All of Us Research Program to Advance Precision Medicine Launches

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A live art installation at the All of Us launch event at Chicago’s Millennium Park in May. All photography by Rob Karlic and courtesy of the National Institutes of Health.

On May 6, the National Institutes of Health (NIH) opened national enrollment for the All of Us Research Program — a momentous effort to advance individualized prevention, treatment and care for people of all backgrounds. To mark the occasion, the Illinois Precision Medicine Consortium hosted a launch event at Chicago’s Millennium Park, one of many simultaneous events held around the country to mark the program’s launch.

The Illinois Precision Medicine Consortium includes Northwestern Medicine, University of Illinois at Chicago, University of Chicago, Rush University Medical Center, and NorthShore University HealthSystem. The consortium received a five-year, $51 million grant to help launch a landmark longitudinal research effort central to the Precision Medicine Initiative from the NIH. All of Us will gather lifestyle and medical data from people across the United States to provide the most diverse biomedical data resource in history.

The overall aim is to enroll one million or more volunteers and oversample communities that have been underrepresented in research to make the program the largest, most diverse resource of its kind.

“The time is now to transform how we conduct research — with participants as partners — to shed new light on how to stay healthy and manage disease in more personalized ways. This is what we can accomplish through All of Us,” said NIH Director Francis S. Collins, MD, PhD.

Precision medicine is an emerging approach to disease treatment and prevention that considers differences in people’s lifestyles, environments and biological makeup, including genes. The All of Us Research Program will enable research to more precisely prevent and treat a variety of health conditions.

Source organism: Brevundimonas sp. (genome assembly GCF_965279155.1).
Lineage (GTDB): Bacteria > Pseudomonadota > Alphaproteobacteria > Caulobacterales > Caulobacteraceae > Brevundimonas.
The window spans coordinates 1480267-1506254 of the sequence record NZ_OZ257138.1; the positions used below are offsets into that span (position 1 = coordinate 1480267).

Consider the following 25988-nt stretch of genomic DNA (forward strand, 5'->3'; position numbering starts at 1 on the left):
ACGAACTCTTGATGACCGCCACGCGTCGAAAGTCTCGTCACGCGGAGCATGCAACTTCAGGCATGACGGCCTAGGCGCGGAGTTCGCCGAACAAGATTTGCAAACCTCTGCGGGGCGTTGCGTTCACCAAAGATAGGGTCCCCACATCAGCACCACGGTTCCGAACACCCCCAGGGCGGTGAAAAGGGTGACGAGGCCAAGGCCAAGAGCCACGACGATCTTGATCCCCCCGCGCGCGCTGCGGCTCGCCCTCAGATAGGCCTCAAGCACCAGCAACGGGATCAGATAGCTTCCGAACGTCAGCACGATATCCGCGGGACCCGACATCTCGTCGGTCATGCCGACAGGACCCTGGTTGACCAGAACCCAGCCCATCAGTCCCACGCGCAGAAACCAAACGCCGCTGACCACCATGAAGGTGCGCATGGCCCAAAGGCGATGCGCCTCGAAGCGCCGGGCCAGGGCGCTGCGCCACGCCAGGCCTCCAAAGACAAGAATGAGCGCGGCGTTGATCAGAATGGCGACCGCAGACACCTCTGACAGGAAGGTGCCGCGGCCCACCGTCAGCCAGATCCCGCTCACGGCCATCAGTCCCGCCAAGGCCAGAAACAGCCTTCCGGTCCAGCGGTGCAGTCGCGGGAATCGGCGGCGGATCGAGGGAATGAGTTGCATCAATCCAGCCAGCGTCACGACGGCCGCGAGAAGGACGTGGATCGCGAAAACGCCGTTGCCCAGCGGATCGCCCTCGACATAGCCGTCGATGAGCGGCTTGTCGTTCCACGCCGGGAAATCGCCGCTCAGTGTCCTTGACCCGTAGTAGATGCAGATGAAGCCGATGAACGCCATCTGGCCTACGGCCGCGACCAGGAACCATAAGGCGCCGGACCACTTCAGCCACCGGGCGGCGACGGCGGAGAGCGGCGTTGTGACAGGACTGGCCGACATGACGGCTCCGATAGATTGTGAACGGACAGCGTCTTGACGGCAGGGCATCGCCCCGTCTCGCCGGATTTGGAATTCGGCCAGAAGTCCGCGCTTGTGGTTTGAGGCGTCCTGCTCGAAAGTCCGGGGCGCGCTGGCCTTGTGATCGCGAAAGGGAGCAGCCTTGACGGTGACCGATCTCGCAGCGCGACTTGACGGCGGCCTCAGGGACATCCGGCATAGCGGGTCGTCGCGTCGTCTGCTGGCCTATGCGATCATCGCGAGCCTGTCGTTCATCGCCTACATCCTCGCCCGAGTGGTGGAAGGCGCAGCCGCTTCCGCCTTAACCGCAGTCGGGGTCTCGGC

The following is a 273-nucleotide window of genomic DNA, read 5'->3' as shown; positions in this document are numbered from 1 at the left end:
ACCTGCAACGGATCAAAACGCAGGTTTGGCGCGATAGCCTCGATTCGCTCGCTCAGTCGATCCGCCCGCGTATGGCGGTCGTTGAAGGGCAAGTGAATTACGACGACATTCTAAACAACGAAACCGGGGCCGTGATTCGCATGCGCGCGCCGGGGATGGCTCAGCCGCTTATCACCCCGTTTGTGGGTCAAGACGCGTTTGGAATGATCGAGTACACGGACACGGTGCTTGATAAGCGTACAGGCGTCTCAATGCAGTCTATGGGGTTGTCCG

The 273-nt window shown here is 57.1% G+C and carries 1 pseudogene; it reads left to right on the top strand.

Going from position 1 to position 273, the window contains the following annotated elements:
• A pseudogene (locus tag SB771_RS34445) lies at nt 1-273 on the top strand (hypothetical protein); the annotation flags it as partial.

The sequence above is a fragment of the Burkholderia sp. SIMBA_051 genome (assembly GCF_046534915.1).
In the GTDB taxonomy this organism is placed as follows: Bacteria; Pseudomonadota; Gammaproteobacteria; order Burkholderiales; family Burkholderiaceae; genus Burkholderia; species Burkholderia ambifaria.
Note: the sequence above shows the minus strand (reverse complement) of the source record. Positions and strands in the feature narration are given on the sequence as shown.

“Data from the program has the potential to make an impact for generations to come by enabling investigators to gain better insights into how our individual differences in environment, biology, genetics and lifestyle can affect our health,” said Philip Greenland, MD, the Harry W. Dingman Professor of Cardiology and primary investigator at Northwestern Medicine, the lead site for the Illinois Precision Medicine Consortium. “All of Us may help in the future with personalized prevention, treatment and management options based on themes found from the data that every participant offers.”

To learn more about the All of Us program and how to join, please visit JoinAllofUs.org.

All of Us Recruitment

All of Us will gather lifestyle and medical data from one million or more people across the United States to provide the most diverse biomedical data resource in history.

NIH information booth

“The time is now to transform how we conduct research — with participants as partners — to shed new light on how to stay healthy and manage disease in more personalized ways. This is what we can accomplish through All of Us,” said NIH Director Francis S. Collins, MD, PhD.

The Chicago launch event for All of Us included entertainment from the Northwestern Medical Orchestra and other groups, as well as a community health education fair.

Sen. Dick Durbin delivered remarks at the Chicago launch event for All of Us, held in Millennium Park’s Chase Promenade.

Northwestern Medicine representatives attended the launch event and shared information about the All of Us program.

Michelle Birkett, PhD, assistant professor of Medical Social Sciences and Preventive Medicine, and director of the CONNECT Research Program in Complex Systems, spoke to attendees at the Chicago launch event for All of Us.